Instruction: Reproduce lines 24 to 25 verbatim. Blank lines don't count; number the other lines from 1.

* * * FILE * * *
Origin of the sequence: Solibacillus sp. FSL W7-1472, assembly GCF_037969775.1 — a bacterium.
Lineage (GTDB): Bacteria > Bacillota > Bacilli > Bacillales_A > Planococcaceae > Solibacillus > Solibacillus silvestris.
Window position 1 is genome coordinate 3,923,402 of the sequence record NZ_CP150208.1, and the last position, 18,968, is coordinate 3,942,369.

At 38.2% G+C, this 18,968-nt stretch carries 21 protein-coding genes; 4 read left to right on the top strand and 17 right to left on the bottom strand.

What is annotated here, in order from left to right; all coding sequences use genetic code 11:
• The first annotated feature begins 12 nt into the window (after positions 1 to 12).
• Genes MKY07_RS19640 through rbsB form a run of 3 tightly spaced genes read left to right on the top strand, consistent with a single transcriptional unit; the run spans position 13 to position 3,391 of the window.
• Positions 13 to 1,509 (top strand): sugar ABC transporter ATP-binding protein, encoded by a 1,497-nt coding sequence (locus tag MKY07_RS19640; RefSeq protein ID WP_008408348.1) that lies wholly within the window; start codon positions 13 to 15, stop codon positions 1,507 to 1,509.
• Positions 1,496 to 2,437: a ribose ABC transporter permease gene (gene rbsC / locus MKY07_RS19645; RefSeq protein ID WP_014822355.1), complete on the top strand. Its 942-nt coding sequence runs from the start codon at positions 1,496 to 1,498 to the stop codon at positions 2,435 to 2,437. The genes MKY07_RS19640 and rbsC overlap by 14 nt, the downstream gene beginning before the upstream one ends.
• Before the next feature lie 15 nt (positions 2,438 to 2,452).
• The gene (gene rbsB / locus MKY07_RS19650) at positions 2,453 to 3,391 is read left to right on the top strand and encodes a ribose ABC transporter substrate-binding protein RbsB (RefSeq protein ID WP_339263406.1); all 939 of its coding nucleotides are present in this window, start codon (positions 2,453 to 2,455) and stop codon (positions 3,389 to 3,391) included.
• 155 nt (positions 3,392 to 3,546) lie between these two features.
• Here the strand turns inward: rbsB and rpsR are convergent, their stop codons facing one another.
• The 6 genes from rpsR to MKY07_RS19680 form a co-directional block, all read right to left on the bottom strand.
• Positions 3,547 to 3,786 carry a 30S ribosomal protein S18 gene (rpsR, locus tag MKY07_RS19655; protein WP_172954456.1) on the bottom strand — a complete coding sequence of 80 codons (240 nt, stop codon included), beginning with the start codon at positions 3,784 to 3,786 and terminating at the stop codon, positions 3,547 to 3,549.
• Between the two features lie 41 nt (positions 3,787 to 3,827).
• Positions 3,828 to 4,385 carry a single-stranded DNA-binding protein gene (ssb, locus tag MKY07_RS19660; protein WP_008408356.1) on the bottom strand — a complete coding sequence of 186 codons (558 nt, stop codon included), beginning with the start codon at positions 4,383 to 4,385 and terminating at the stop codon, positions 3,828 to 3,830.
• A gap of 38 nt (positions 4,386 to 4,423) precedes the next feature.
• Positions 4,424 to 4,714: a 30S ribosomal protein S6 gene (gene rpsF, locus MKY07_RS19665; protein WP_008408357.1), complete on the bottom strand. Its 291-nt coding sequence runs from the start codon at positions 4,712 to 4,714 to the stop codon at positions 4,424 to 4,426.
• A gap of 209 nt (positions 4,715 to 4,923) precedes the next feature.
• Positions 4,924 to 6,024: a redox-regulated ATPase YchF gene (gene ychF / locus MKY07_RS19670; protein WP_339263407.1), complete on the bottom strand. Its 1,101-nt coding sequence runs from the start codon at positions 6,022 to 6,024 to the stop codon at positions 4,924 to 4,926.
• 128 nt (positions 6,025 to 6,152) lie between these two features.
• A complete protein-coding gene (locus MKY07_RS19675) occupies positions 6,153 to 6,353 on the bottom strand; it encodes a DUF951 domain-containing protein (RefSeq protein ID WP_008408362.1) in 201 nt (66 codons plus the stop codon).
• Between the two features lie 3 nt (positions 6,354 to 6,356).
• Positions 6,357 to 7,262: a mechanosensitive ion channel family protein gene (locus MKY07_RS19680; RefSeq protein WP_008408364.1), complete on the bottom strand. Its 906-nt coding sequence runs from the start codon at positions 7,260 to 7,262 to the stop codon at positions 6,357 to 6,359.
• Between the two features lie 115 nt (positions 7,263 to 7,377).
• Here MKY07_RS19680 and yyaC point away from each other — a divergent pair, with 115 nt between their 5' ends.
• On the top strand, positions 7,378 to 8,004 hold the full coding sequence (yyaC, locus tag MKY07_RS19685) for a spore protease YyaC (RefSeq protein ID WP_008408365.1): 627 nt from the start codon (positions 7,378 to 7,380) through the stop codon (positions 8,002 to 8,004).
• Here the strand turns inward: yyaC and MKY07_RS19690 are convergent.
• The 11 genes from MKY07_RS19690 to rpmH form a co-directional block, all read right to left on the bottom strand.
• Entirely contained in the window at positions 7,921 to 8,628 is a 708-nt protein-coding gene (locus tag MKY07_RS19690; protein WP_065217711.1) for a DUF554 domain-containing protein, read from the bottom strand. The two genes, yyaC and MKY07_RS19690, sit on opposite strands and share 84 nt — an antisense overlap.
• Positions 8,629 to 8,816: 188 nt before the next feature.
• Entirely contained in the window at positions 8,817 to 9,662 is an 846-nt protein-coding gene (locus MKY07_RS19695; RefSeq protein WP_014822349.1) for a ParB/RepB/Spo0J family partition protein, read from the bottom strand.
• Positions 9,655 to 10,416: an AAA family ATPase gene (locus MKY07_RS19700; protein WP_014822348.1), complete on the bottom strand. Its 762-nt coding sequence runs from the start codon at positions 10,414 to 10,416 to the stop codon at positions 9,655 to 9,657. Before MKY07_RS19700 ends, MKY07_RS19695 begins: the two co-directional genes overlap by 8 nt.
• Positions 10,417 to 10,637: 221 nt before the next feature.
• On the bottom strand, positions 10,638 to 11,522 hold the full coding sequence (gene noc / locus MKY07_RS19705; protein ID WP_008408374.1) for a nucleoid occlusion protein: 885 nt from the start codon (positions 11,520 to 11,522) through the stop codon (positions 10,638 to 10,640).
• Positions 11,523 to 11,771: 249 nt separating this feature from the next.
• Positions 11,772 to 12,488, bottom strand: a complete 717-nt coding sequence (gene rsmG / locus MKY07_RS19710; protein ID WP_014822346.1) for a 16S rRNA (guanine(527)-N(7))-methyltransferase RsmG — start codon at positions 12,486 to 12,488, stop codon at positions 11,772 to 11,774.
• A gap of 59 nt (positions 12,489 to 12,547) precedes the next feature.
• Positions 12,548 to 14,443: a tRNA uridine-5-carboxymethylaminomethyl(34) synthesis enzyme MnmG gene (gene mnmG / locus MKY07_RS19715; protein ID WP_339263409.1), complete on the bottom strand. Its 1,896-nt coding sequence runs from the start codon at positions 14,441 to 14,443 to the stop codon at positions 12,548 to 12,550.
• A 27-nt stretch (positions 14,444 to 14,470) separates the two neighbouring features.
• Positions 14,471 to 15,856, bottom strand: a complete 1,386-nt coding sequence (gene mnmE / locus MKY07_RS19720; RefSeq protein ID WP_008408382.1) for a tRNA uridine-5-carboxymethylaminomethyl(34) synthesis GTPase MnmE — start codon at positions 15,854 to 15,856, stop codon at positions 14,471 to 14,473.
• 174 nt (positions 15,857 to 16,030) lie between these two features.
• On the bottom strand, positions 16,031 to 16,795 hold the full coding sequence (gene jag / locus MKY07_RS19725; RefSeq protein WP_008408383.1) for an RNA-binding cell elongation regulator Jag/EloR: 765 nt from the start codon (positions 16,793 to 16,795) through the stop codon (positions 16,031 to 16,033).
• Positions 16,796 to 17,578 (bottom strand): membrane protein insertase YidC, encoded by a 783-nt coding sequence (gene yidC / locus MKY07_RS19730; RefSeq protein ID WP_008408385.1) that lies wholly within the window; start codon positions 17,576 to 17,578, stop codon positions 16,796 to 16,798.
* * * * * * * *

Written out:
• Between the two features lie 3 nt (positions 6,354 to 6,356).
• Positions 6,357 to 7,262: a mechanosensitive ion channel family protein gene (locus MKY07_RS19680; RefSeq protein WP_008408364.1), complete on the bottom strand. Its 906-nt coding sequence runs from the start codon at positions 7,260 to 7,262 to the stop codon at positions 6,357 to 6,359.